Player Perspective: KP's Olivia Godin

In recent years, quality pitching has been synonymous with King Philip softball.

But the one constant in the last four years, whether it’s been Maggie Quealy or Meghan Rico in the circle, has been behind the plate in Warriors senior catcher Olivia Godin.

“Olivia’s been a rock behind home plate for four years,” King Philip head coach Jim Leonard said of his backstop. “She’s been a stalwart of the team, she cares so much about what’s going on in front of her and she’s on top of every aspect of our defense. She’s like having another coach on the field.”

Perhaps the best game-caller in the state, the UMass-Amherst signee isn’t just a dependable defensive catcher, she can hit. Last season, the ESPN Boston All-Stater hit .299 with three home runs and 18 RBI. After smashing a three-run home run against Hockomock League rival Mansfield this week, Godin’s off to another hot start.

We caught up with the Plainville native earlier this week:

Q: You started as a freshman. How long did it take for you to feel comfortable as a part of the team?

A: “It was a little unsettling the first couple of time out there, Cara [Daly] was calling where to throw the ball, she’d be calling to the infield where to make the plays. I’d say it took about halfway through the season to feel comfortable. The breaking point I’d say was the Coyle-Cassidy night game we were featured on. That’s when I started calling plays and had a pick-off. That was a big turning point for me. I had two home runs in a that game, too, so at that point they were like ‘She can play with us.’”

Q: You’ve had some pretty exceptional pitchers to work with in your time here and they’ve all been successful. What has been different working with each of them?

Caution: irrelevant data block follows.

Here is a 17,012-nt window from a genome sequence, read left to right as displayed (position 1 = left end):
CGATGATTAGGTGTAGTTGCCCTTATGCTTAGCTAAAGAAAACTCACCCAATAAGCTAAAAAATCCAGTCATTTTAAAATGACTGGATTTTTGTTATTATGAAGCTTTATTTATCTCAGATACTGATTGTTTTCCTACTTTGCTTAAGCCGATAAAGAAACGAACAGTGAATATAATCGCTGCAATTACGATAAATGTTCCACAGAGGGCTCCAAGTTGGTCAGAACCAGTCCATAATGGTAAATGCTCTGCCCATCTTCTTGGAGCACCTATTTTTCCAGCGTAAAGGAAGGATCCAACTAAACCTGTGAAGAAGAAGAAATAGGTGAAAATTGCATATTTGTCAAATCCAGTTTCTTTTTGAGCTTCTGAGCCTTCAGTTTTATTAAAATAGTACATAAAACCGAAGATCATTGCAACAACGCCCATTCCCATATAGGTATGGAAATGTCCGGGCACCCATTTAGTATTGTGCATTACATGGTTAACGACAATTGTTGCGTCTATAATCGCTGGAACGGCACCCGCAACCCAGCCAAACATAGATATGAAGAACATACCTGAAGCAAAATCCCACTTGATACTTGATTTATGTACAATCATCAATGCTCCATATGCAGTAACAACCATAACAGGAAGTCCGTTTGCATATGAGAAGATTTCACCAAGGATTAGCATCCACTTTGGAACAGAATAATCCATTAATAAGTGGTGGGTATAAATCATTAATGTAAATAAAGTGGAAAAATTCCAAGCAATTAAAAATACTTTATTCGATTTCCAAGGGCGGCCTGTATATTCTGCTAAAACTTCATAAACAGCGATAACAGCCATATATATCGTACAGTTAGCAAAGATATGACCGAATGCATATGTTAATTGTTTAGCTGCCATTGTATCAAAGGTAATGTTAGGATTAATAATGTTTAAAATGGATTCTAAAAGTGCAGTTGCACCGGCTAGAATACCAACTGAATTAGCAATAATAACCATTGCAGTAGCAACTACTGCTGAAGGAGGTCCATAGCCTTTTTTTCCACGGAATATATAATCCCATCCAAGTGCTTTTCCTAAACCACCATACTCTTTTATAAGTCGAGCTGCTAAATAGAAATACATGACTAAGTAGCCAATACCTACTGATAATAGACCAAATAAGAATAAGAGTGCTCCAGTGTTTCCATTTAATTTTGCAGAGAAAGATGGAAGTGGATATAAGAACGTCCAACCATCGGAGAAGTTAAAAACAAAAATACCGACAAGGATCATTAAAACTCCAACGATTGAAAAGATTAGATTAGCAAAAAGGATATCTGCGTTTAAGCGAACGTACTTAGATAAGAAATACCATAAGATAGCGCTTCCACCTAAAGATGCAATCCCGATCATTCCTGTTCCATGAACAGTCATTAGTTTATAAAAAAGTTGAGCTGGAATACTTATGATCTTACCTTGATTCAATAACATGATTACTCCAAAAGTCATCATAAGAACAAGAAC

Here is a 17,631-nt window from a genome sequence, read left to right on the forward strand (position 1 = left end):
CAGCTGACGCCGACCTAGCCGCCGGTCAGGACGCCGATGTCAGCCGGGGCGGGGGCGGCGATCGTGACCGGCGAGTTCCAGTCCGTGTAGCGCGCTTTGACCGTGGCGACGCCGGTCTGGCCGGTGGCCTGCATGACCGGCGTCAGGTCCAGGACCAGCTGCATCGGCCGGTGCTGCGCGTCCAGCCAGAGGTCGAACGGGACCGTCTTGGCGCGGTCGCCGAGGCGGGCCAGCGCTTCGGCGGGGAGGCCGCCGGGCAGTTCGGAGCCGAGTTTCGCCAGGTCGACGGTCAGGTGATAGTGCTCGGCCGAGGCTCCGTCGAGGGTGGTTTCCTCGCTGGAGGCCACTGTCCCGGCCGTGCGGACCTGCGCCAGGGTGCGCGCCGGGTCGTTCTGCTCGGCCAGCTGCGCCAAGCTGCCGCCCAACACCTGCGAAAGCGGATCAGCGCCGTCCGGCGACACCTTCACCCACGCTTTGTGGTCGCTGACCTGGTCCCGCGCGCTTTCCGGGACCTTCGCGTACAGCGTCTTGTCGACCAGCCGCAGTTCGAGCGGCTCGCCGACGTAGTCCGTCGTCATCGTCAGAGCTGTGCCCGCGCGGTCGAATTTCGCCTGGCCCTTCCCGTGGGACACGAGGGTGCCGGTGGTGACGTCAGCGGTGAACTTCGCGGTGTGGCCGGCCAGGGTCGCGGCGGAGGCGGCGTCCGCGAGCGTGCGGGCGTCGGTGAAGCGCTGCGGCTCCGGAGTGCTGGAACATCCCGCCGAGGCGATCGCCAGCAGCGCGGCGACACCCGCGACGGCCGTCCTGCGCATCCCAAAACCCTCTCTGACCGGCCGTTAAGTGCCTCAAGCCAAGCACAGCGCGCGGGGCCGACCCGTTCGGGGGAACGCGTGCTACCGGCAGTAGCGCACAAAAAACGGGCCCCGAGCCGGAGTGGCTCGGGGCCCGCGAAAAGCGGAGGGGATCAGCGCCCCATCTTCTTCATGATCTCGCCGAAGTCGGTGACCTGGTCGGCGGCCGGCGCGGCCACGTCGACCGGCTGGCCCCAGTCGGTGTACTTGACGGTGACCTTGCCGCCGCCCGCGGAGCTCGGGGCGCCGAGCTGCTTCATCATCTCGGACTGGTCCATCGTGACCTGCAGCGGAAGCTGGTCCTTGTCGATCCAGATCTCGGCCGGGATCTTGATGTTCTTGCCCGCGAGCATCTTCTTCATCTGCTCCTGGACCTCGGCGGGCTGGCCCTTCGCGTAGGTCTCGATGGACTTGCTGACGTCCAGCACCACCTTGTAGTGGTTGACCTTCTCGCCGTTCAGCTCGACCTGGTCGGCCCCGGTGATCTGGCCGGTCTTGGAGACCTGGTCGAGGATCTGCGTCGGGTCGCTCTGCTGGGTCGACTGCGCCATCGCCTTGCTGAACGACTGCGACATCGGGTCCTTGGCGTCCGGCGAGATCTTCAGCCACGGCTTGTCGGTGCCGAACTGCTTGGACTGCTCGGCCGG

A: “I think there’s a different presence. Maggie [Quealy] had, it wasn’t a profound confidence on the mound, but she definitively had it. Whereas Meg [Rico] presents herself as confident and the batters really fear her. I don’t think hitters feared Maggie until they saw that first pitch and they were like, ‘Whoa.’ I feel like girls coming up the plate are scared of Meghan. Plus, just the pitches they throw. Meg throws everything and she throws it well. Maggie was more a pure drop-ball pitcher, so that changes your framing and everything.”

Q: One thing I’ve always been interested in is how catchers in general are able to balance their responsibilities between defense and offense. How are you able stay sharp with the bat as well as making sure you’re putting in the work with the pitchers?

A: “During practice, I get to have a step-aside time when the infielders are doing their work, I get to work on my blocking and all of that. I always make sure I take that 20 minutes to work on my blocking, and my framing, and throw long to make sure I keep my arm strong. Hitting is consistent, I try to hit at least three times a week.

Q: Do you work on your catching with anybody in the offseason?

A: “In freshman year, I made David Lotti’s travel team [Rhode Island Thunder] and Bob Rossi is the catching coach, so he’s been my catching coach for the last four years, and he’s taught me everything.”

Q: What made UMass-Amherst your college selection?

A: “It’s the legacy there. Coach [Elaine] Sortino is a legend. She’s been in the game for 33 years, in the Hall of Fame. She has such a strong presence on the field, but she’s the nicest person off of it. She welcomes you with open arms. She loves her team unconditionally and I felt the minute I visited. She made me feel like this is the school I wanted to be at.”

Q: What is the key to the program’s success at King Philip? It seems like there’s a never-ending supply of talent coming through.

A: “The PAL [in Plainville] has always been run by good presidents. There’s just always been a talent pool. It starts from the time we’re in T-ball until we’re in high school. They offer a lot, too, there’s clinics in the winter and throughout the spring. I just played in Plainville until I was in seventh grade and that’s taken me pretty far.”

Q: What keeps this team motivated year after year?

A: “I think it’s the drive to prove that King Philip softball is legitimate and to carry on this legacy and prove that we’re an athletic school. I couldn’t have been more proud signing with all the other athletes at the school this year. It’s the fact that we want to show that King Philip breeds good athletes.